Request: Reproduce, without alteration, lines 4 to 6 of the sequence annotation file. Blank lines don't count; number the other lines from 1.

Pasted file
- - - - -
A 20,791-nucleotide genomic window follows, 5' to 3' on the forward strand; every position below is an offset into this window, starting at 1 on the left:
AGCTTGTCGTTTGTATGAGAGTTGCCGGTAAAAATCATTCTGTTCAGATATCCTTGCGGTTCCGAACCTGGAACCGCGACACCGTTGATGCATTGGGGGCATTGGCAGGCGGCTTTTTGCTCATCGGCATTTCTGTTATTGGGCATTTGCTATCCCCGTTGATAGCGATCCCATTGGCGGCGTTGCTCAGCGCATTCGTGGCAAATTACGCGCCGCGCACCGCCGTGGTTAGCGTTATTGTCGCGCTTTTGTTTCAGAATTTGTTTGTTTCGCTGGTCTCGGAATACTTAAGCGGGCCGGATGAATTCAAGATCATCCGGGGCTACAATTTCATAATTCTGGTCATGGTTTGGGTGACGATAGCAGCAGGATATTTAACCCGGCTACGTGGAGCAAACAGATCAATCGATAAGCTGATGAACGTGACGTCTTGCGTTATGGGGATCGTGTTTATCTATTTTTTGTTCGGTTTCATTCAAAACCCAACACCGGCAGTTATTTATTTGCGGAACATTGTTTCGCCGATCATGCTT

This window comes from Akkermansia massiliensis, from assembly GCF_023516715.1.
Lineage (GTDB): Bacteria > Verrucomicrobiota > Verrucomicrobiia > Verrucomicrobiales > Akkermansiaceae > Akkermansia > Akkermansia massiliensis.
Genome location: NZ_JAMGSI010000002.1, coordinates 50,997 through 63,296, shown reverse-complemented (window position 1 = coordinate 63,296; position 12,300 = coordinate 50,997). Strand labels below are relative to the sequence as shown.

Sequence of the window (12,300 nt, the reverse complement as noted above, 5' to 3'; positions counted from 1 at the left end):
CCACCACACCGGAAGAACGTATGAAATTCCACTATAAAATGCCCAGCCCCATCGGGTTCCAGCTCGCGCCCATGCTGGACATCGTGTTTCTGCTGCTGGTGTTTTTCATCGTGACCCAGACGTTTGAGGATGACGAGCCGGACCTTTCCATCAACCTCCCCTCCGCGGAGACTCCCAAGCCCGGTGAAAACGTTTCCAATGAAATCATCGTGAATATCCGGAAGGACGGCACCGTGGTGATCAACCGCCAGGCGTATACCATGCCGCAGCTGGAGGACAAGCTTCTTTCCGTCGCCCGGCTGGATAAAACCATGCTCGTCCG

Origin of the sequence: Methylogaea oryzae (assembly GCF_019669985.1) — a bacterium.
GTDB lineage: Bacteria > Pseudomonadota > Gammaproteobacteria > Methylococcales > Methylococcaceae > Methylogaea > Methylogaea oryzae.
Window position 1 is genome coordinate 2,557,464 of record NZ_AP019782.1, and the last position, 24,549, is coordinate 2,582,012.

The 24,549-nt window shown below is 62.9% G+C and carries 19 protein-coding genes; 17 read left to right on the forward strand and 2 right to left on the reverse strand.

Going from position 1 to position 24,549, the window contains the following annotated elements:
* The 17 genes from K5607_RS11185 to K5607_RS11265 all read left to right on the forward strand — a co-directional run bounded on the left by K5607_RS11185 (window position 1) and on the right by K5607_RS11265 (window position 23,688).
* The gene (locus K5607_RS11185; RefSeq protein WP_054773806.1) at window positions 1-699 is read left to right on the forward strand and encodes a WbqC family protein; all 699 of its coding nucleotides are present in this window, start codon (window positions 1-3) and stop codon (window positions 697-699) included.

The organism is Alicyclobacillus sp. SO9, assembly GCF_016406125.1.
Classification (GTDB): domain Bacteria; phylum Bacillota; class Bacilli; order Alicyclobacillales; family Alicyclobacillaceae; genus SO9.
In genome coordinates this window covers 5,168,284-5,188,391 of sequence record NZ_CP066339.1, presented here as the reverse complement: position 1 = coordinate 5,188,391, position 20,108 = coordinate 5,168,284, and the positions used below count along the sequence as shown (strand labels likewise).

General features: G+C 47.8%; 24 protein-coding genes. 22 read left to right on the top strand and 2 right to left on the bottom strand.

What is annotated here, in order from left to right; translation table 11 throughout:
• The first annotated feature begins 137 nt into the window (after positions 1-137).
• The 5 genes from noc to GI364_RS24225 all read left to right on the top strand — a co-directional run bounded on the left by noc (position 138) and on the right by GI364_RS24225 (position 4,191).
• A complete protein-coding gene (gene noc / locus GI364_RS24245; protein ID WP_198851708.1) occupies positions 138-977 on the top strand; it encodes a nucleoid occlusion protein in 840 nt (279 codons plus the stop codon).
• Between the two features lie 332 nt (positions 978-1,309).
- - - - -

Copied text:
Lineage (GTDB): Bacteria > Verrucomicrobiota > Verrucomicrobiia > Verrucomicrobiales > Akkermansiaceae > Akkermansia > Akkermansia massiliensis.
Genome location: NZ_JAMGSI010000002.1, coordinates 50,997 through 63,296, shown reverse-complemented (window position 1 = coordinate 63,296; position 12,300 = coordinate 50,997). Strand labels below are relative to the sequence as shown.

Sequence of the window (12,300 nt, the reverse complement as noted above, 5' to 3'; positions counted from 1 at the left end):